erik lundegaard

 RSS    Facebook

Twitter: @ErikLundegaard

<%include(TweetBox.txt)%>
ARCHIVES
<%phpinclude(leftnav-lastyear.php)%>

All previous entries

LINKS
Movies
Jeffrey Wells
The Film Experience
Roger Ebert
Baseball
Rob Neyer
Joe Posnanski
Cardboard Gods
Politics
Andrew Sullivan
Alex Pareene
Hendrik Hertzberg
Friends
Cloud Five Comics
Copy Curmudgeon
Deb Ellis
Andrew Engelson
Jerry Grillo
Tim Harrison
Eric Hanson
Ben Stocking
Jim Walsh

Five Easy Pieces (1970)

Five Easy Pieces was made at a time when Hollywood films would simply unfold, and, in that unfolding, tell a story.

Written by:
Carole Eastman
Bob Rafelson

Directed by:
Bob Rafelson

Starring:
Jack Nicholson
Karen Black
Susan Anspach
Ralph Waite
Fannie Flagg
Sally Struthers

Academy Award Nominations:
Best Picture
Best Actor (Nicholson)
Best Supporting Actress (Black)
Best Screenplay

Quote:
"Now all you have to do is hold the chicken, bring me the toast, bring me a check for the chicken salad sandwich, and you haven't broken any rules."

The character in this particular study is Bobby Dupea (Jack Nicholson), who, at the beginning of the film, seems like just another guy working an oil rig. Yes, he has a short fuse, and, yes, his girlfriend, Rayette Dipesto (Karen Black), doesn't help matters with her clingy, pouty nature. After a bowling alley tantrum, he consoles her. "Elton and Stoney know that I love ya," he says. "And they're just gonna think I'm not too nice a guy — which I'm not — and that you're a real helluva good person for putting up with me." Like Bobby himself, this is half truth, half bullshit. Bobby isn't too nice a guy. The aforementioned Elton (Billy Green Bush) seems Bobby's best friend, but after Rayette becomes pregnant and Elton gives him life-advice, Bobby suddenly shouts, "I'm listening to some cracker asshole lives in a trailer park compare his life to mine!" Wow, the viewer wonders. Who does Bobby think he is anyway? A classically trained pianist, it turns out, who is fleeing his upper-crust roots.

Yet there's a basic decency to the guy that makes him fascinating to watch. Even though he looks down on Elton, he comes to his aid when two guys set upon him. Rayette suffocates him, and speaks to him through country music code ("Stand By Your Man," or "D-I-V-O-R-C-E," depending on the situation); yet when he finds out his estranged father is dying and decides to visit him, he can't leave Rayette behind. Everything done, bags in the car, he's suddenly using the steering wheel as a punching bag and returns inside to wearily invite her along. It's my favorite scene in the film. Everyone talks up the "chicken salad sandwich" scene like it's an attack on the system when really it's an attack on an overworked waitress. It's clever but pathetic, and I'd expect Rayette, who waits tables for a living, to side with the waitress rather than laugh at her.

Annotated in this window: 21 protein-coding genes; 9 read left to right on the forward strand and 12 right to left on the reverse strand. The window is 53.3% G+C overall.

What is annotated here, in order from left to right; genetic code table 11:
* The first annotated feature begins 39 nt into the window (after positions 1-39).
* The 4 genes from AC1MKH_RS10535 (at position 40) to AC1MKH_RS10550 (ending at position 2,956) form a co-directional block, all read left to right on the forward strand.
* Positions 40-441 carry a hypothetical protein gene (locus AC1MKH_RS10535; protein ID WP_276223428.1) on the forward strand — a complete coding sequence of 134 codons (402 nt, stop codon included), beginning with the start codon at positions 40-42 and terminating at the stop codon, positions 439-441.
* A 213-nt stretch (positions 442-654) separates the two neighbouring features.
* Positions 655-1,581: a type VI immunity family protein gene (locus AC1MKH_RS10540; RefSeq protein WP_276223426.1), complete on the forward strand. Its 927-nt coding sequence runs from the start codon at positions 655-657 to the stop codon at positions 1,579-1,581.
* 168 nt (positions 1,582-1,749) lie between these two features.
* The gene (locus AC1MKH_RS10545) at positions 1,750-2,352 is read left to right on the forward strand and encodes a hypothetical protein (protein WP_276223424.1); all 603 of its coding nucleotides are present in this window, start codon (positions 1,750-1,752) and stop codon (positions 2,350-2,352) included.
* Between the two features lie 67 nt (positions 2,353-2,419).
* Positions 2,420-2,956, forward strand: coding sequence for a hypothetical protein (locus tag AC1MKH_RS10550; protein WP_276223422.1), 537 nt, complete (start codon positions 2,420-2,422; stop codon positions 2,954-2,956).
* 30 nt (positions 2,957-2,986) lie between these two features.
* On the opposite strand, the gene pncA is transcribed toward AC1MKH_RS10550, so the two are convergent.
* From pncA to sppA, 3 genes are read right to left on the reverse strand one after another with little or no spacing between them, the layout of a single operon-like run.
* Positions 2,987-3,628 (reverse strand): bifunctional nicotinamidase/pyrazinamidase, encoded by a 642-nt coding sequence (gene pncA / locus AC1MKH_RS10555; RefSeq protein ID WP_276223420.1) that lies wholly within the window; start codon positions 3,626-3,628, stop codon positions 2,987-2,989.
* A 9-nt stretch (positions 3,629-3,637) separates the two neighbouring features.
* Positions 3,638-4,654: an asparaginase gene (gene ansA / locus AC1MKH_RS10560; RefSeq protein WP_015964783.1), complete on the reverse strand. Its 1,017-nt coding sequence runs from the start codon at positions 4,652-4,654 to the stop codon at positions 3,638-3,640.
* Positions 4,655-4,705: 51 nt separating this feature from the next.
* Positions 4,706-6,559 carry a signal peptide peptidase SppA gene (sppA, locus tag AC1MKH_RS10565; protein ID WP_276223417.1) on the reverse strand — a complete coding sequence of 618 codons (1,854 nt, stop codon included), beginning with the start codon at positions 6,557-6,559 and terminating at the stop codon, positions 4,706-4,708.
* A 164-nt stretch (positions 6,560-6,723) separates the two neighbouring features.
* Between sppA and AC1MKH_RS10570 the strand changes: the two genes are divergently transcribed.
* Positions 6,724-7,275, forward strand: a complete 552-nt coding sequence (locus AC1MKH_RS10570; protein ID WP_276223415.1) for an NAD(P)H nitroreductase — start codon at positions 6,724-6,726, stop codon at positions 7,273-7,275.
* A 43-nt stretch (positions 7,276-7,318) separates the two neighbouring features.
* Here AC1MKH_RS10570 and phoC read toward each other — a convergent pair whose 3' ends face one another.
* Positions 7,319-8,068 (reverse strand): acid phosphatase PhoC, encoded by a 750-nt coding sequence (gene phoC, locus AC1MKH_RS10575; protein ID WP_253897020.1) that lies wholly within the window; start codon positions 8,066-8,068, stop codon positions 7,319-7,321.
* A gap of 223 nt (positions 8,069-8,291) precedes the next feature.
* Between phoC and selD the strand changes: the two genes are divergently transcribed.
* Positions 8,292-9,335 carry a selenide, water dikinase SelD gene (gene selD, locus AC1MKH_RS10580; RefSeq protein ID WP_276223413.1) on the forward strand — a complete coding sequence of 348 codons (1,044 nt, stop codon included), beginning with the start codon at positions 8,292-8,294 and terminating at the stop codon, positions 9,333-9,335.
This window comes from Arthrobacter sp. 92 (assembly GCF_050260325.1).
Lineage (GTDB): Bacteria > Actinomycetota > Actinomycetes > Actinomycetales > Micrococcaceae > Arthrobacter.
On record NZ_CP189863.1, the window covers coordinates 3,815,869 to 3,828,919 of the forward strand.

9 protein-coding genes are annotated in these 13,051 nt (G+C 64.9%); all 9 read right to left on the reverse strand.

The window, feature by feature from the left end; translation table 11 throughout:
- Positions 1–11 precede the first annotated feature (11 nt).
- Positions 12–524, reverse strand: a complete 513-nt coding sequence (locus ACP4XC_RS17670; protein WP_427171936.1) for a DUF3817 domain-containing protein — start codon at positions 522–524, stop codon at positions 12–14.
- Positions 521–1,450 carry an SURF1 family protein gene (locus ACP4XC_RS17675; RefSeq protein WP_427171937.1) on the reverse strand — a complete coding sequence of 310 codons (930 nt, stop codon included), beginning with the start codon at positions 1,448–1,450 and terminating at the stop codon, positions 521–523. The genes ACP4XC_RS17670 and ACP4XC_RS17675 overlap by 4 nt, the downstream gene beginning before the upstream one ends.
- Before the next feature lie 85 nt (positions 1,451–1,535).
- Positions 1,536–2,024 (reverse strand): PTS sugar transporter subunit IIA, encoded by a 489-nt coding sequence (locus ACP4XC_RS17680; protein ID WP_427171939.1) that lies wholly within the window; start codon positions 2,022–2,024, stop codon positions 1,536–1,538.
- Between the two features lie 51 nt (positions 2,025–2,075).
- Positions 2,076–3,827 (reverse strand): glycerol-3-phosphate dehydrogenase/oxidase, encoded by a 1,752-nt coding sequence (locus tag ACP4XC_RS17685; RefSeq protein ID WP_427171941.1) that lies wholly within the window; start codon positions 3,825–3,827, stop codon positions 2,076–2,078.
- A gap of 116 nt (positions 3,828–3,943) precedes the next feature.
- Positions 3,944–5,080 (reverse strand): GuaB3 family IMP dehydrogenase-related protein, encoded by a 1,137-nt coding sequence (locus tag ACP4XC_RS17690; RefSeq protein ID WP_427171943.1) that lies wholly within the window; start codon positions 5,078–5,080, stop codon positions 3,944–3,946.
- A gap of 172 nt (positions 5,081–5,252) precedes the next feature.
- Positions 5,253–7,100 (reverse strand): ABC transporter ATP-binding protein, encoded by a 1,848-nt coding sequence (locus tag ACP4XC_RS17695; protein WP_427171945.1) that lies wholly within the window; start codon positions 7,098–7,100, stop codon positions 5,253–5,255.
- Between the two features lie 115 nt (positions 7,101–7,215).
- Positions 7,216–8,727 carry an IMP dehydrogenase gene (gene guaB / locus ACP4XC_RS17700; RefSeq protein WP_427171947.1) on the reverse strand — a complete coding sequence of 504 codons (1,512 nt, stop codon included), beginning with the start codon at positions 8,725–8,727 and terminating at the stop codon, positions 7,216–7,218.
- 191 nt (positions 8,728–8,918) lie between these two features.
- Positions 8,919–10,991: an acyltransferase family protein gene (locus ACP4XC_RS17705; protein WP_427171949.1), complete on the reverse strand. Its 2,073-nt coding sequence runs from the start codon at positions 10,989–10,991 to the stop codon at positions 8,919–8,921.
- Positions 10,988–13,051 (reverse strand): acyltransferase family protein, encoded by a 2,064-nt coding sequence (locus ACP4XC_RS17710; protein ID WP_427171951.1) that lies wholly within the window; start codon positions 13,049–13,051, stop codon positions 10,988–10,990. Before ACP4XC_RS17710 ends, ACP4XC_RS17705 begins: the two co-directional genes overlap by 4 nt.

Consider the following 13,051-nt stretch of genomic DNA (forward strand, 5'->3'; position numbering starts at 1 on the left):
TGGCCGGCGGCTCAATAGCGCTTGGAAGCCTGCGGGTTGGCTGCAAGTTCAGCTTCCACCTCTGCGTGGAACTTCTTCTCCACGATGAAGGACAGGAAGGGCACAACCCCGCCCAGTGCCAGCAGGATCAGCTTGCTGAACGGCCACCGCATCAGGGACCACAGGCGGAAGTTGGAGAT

Before they get to the San Juan Islands, though, Bobby deposits Ray in a motel. It's as if his decency extends only so far up the coast. One imagines Bobby is returning home for some kind of reconciliation with his father, but the old man is a near vegetable, and Bobby becomes distracted by his brother's girlfriend, Catherine (Susan Anspach), and spends days sniffing after her.

Why does Five Easy Pieces work? Because we understand wanting to leave Ray, we understand sniffing after Catherine. It's what we would do. When Ray shows up in a taxi, we understand Bobby's disgust. In truth, he's embarrassed by her: her trailer park tastes, her weak intellect. Despite the oil rig, he's a snob. When he attacks his brother's intellectual friends (who are the weakest characters in the film) he's attacking that aspect of himself. In the end, when Bobby and Ray leave together, they seem well-matched in a ying-yang kind of way: the brilliant asshole with the sweet idiot. Which makes the ending all the more poignant. He winds up with no family, no girl, no wallet, no jacket even, but still unable to break free of his past.

—December 4, 2000

© 2000 Erik Lundegaard